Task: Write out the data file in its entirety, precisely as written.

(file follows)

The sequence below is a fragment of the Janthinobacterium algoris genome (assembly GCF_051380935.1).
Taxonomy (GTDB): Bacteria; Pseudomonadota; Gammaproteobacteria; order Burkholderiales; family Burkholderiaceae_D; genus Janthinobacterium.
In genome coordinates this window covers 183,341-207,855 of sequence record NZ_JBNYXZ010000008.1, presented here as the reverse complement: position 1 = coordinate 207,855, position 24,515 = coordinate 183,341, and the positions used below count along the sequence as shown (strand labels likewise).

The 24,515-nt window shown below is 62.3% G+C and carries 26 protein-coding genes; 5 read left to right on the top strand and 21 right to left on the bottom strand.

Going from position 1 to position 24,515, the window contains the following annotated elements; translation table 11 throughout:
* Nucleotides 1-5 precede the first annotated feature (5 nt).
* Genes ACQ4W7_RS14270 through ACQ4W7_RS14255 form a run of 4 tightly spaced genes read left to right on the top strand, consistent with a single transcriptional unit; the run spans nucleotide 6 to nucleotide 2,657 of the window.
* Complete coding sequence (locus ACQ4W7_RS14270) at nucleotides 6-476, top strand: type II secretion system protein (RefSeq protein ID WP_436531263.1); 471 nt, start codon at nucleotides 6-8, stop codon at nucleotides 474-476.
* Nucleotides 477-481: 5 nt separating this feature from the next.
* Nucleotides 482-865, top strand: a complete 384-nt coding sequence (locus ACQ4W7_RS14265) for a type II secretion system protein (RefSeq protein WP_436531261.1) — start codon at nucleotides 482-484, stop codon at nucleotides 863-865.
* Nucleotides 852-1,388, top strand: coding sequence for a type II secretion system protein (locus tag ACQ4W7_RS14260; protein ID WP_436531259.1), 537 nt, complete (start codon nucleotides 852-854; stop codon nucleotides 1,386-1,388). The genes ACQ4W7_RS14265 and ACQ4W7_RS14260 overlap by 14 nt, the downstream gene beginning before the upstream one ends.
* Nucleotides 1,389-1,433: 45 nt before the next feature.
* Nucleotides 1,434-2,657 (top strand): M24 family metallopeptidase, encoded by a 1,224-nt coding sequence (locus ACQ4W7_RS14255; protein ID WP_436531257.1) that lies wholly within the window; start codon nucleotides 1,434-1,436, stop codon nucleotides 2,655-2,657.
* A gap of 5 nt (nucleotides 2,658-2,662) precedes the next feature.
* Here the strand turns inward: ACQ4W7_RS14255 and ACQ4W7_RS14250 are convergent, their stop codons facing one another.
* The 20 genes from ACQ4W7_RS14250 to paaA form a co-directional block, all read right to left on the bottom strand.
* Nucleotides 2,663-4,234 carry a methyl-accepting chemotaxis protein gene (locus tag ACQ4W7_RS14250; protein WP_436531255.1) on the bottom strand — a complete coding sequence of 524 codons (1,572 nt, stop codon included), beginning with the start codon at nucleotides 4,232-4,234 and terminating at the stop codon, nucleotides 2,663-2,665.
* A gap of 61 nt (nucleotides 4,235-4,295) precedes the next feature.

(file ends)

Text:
The sequence below is a fragment of the Janthinobacterium algoris genome (assembly GCF_051380935.1).
Taxonomy (GTDB): Bacteria; Pseudomonadota; Gammaproteobacteria; order Burkholderiales; family Burkholderiaceae_D; genus Janthinobacterium.
In genome coordinates this window covers 183,341-207,855 of sequence record NZ_JBNYXZ010000008.1, presented here as the reverse complement: position 1 = coordinate 207,855, position 24,515 = coordinate 183,341, and the positions used below count along the sequence as shown (strand labels likewise).

The 24,515-nt window shown below is 62.3% G+C and carries 26 protein-coding genes; 5 read left to right on the top strand and 21 right to left on the bottom strand.

Going from position 1 to position 24,515, the window contains the following annotated elements; translation table 11 throughout:
* Nucleotides 1-5 precede the first annotated feature (5 nt).
* Genes ACQ4W7_RS14270 through ACQ4W7_RS14255 form a run of 4 tightly spaced genes read left to right on the top strand, consistent with a single transcriptional unit; the run spans nucleotide 6 to nucleotide 2,657 of the window.
* Complete coding sequence (locus ACQ4W7_RS14270) at nucleotides 6-476, top strand: type II secretion system protein (RefSeq protein ID WP_436531263.1); 471 nt, start codon at nucleotides 6-8, stop codon at nucleotides 474-476.
* Nucleotides 477-481: 5 nt separating this feature from the next.
* Nucleotides 482-865, top strand: a complete 384-nt coding sequence (locus ACQ4W7_RS14265) for a type II secretion system protein (RefSeq protein WP_436531261.1) — start codon at nucleotides 482-484, stop codon at nucleotides 863-865.
* Nucleotides 852-1,388, top strand: coding sequence for a type II secretion system protein (locus tag ACQ4W7_RS14260; protein ID WP_436531259.1), 537 nt, complete (start codon nucleotides 852-854; stop codon nucleotides 1,386-1,388). The genes ACQ4W7_RS14265 and ACQ4W7_RS14260 overlap by 14 nt, the downstream gene beginning before the upstream one ends.
* Nucleotides 1,389-1,433: 45 nt before the next feature.
* Nucleotides 1,434-2,657 (top strand): M24 family metallopeptidase, encoded by a 1,224-nt coding sequence (locus ACQ4W7_RS14255; protein ID WP_436531257.1) that lies wholly within the window; start codon nucleotides 1,434-1,436, stop codon nucleotides 2,655-2,657.
* A gap of 5 nt (nucleotides 2,658-2,662) precedes the next feature.
* Here the strand turns inward: ACQ4W7_RS14255 and ACQ4W7_RS14250 are convergent, their stop codons facing one another.
* The 20 genes from ACQ4W7_RS14250 to paaA form a co-directional block, all read right to left on the bottom strand.
* Nucleotides 2,663-4,234 carry a methyl-accepting chemotaxis protein gene (locus tag ACQ4W7_RS14250; protein WP_436531255.1) on the bottom strand — a complete coding sequence of 524 codons (1,572 nt, stop codon included), beginning with the start codon at nucleotides 4,232-4,234 and terminating at the stop codon, nucleotides 2,663-2,665.
* A gap of 61 nt (nucleotides 4,235-4,295) precedes the next feature.